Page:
You will hear this word often when it comes to trading. So often that Trading the RSI with divergences may now be obsolete because every beginner is trading it, and big players of this market know it.
So, first advice before even teaching you to trade divergences, do not mind them if they are not confirmed yet and if you are watching a Low Timeframe (4Hours, 1Hours and below…)
Divergences can be spotted by comparing price movement and the RSI reaction.
Remember Higher Highs and Lower Lows? You should think that when the price is making Higher Highs, then the RSI should make Higher Highs too?
It happens that the RSI does not react in the same way than the price does. That is why we are calling it divergences!
Using divergence in trading can be useful to spot trend reversals or continuations.
Regular Bullish RSI Divergences
On this chart of BTC/USD, you can see here 2 beautiful Regular Divergences on the Daily Timeframe.
The price is making Lower Lows while RSI is making Higher Lows. This is a bullish setup, and the result of it was a short-term trend reversal.
This divergence occurs typically in a downtrend.
Regular Bearish RSI Divergences
On this chart of BTC/USD, you can see here a beautiful Regular Bearish Divergence on the Daily Timeframe.
The price is making Higher Highs while RSI is making Lower Highs This is a bearish setup, and the result of it was a trend reversal.
This divergence occurs typically in an uptrend.
Take your time to watch this chart more than 1 minute. This was the chart of Bitcoin when reaching $20,000. RSI Divergence was the one of the first indicator to announce the top of this asset.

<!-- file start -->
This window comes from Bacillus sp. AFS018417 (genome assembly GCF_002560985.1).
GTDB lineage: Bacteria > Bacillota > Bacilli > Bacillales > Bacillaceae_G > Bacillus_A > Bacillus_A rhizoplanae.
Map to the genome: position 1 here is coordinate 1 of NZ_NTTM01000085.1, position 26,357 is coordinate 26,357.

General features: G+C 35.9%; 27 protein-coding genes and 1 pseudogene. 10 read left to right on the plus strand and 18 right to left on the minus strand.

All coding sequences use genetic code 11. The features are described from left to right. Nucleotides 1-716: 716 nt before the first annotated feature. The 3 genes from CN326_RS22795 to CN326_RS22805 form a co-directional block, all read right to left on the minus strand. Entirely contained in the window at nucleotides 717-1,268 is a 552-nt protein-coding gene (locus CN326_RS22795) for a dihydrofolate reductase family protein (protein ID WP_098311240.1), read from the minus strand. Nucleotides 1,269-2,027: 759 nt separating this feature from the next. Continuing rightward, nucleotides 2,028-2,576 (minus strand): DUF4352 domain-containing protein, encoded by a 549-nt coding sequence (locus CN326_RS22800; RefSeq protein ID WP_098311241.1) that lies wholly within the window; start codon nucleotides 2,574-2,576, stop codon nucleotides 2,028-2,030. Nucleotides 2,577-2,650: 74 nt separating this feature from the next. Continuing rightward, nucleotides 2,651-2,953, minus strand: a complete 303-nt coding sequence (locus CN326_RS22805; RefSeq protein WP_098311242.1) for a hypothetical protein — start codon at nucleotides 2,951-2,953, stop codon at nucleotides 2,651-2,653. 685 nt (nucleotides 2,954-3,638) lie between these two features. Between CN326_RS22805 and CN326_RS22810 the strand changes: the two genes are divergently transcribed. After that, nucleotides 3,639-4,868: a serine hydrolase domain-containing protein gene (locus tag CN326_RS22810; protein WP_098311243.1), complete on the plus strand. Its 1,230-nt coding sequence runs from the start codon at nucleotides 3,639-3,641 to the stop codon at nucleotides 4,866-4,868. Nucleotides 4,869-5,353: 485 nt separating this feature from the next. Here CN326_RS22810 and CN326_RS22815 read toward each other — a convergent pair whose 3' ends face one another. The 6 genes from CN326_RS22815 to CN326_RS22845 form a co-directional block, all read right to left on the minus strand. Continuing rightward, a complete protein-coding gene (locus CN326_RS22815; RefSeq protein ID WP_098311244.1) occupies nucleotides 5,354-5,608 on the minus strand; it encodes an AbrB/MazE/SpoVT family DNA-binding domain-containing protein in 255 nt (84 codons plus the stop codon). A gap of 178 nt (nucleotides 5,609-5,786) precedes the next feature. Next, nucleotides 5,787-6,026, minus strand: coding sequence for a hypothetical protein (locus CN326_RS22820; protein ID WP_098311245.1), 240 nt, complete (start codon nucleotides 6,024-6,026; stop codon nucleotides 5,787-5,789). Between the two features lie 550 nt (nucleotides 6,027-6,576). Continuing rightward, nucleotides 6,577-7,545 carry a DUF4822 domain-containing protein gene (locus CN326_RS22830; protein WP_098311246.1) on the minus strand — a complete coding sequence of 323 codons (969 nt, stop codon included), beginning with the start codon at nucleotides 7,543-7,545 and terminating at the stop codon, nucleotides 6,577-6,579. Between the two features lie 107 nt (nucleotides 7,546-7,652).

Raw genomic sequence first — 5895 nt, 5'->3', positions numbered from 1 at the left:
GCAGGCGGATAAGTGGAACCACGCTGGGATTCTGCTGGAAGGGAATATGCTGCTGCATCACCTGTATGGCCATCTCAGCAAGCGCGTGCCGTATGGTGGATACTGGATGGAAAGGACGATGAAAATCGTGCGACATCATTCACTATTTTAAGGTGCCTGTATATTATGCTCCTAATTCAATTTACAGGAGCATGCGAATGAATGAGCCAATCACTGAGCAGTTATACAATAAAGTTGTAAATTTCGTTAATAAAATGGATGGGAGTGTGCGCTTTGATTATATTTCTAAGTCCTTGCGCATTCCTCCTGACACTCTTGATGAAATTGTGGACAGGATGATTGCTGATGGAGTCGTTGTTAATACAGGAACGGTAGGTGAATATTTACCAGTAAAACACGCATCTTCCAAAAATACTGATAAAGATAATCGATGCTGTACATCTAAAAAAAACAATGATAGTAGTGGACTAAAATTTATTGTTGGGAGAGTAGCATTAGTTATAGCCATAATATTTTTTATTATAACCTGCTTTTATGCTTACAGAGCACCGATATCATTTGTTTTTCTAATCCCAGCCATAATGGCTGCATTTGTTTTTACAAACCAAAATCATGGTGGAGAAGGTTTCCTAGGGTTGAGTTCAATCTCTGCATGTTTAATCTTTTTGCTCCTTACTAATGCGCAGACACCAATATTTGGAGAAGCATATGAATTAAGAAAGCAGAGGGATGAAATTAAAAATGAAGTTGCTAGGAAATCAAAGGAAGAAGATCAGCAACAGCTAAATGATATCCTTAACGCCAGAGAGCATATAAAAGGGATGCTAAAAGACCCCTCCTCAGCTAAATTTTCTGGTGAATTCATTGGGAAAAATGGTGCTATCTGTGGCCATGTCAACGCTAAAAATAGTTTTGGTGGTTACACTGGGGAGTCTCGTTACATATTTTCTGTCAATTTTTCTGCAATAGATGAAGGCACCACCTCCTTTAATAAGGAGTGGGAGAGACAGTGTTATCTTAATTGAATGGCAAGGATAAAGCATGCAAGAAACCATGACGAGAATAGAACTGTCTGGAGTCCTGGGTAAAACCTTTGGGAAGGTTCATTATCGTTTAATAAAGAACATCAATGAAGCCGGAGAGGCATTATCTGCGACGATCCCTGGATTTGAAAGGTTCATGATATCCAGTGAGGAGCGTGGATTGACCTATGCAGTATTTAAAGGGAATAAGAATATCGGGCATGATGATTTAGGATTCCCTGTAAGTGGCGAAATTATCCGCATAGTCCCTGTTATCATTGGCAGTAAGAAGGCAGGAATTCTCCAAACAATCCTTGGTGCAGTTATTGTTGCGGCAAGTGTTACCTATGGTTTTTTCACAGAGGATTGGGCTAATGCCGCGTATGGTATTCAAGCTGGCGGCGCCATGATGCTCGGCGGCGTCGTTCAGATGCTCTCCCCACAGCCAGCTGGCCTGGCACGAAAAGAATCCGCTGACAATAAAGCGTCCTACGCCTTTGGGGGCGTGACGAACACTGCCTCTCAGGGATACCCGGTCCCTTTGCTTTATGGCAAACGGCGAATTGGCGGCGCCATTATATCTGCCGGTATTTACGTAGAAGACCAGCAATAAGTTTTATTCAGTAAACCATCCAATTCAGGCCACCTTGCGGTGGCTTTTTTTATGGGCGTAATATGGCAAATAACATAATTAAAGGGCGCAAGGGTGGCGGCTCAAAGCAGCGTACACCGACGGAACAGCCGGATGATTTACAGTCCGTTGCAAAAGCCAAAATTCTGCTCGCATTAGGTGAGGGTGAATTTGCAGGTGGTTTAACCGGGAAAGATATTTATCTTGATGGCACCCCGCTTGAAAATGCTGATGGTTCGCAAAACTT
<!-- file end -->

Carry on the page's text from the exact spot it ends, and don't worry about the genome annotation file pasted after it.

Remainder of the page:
While it might not be the most accurate indicator, it remains one of the most used to spot trend reversal.
Hidden Bullish RSI Divergences
On this chart of EOS/BTC, we can see the price doing Higher Lows, while the RSI is making a Lower Low. This Hidden Bullish Divergence usually occurs in an uptrend and confirms the continuation of the move up.
Hidden Bearish RSI Divergences
On this chart of ETH/USD, we can see the price making Lower Highs, while the RSI is printing Higher Highs. This Hidden Bearish Divergence occurs typically in a downtrend and will add confirmation of the continuation of the move down.
How to trade RSI with divergences?
Divergences may be easy to spot. They are more challenging to trade. From experience, it is often used by “whales” to trap people thinking an H4 Regular Bullish Divergence will instantly reverse the trend. Beginner traders also often forget to wait for confirmation.
The best confirmations to trade a Regular Bullish divergence are:
- Make sure the price does not continue to make Lower Lows after a few candles
- The RSI was below 30 – oversold conditions
- The RSI leaves the oversold area
Other confirmations exist, but they imply combining other indicators with the divergences, such as a good Support area.
When is a Divergence invalidated?
Again, this is a debate amongst many traders.
So far, there are 2 ways to invalidate Divergences, and many experienced traders use them.
The first one is to consider the period calculated by the RSI. By default, your RSI period will be set to 14. As explained in the previous lesson, it means the RSI is calculated with the 14 last candles.
If, after taking a position after confirming a Regular Bullish Divergence, the price does not make a new High after 14 candles, the trader will then re-evaluate his position.
The second option is to extend the line connecting the peaks on the RSI. This technique only works with Regular Divergences. If the RSI crosses this line, the Divergence is invalidated.
On this chart, you can easily notice the Regular Bearish Divergence. The price pulls back and we can extend the trendline on the RSI.
When the RSI crosses back the RSI trendline, the Divergence can be considered as invalidated, thus, the trader leaves the trade in profits.
This process is an easy way to lock the profits and avoid being in an uncomfortable position and never had taken any profits from the pullback.
Learn more by reading the 9 rules for Trading the RSI Divergences.